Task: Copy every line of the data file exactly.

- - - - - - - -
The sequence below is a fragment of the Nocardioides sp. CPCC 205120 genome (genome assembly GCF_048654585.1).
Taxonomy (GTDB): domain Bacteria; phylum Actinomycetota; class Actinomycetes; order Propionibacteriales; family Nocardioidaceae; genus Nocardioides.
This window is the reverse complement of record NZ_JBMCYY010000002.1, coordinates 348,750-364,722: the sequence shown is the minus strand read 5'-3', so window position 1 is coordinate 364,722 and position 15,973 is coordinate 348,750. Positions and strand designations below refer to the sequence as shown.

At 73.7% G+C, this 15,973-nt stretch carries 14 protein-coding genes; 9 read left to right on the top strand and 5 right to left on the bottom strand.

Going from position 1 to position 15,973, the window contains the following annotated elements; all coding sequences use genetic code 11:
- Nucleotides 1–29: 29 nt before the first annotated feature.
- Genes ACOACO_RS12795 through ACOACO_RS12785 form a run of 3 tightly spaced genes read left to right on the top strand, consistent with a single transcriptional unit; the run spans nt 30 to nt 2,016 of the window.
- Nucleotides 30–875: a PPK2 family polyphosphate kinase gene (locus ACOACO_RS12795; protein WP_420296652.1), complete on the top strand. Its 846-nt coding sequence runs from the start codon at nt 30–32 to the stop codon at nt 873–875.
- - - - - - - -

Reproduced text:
The sequence below is a fragment of the Nocardioides sp. CPCC 205120 genome (genome assembly GCF_048654585.1).
Taxonomy (GTDB): domain Bacteria; phylum Actinomycetota; class Actinomycetes; order Propionibacteriales; family Nocardioidaceae; genus Nocardioides.
This window is the reverse complement of record NZ_JBMCYY010000002.1, coordinates 348,750-364,722: the sequence shown is the minus strand read 5'-3', so window position 1 is coordinate 364,722 and position 15,973 is coordinate 348,750. Positions and strand designations below refer to the sequence as shown.

At 73.7% G+C, this 15,973-nt stretch carries 14 protein-coding genes; 9 read left to right on the top strand and 5 right to left on the bottom strand.

Going from position 1 to position 15,973, the window contains the following annotated elements; all coding sequences use genetic code 11:
- Nucleotides 1–29: 29 nt before the first annotated feature.
- Genes ACOACO_RS12795 through ACOACO_RS12785 form a run of 3 tightly spaced genes read left to right on the top strand, consistent with a single transcriptional unit; the run spans nt 30 to nt 2,016 of the window.
- Nucleotides 30–875: a PPK2 family polyphosphate kinase gene (locus ACOACO_RS12795; protein WP_420296652.1), complete on the top strand. Its 846-nt coding sequence runs from the start codon at nt 30–32 to the stop codon at nt 873–875.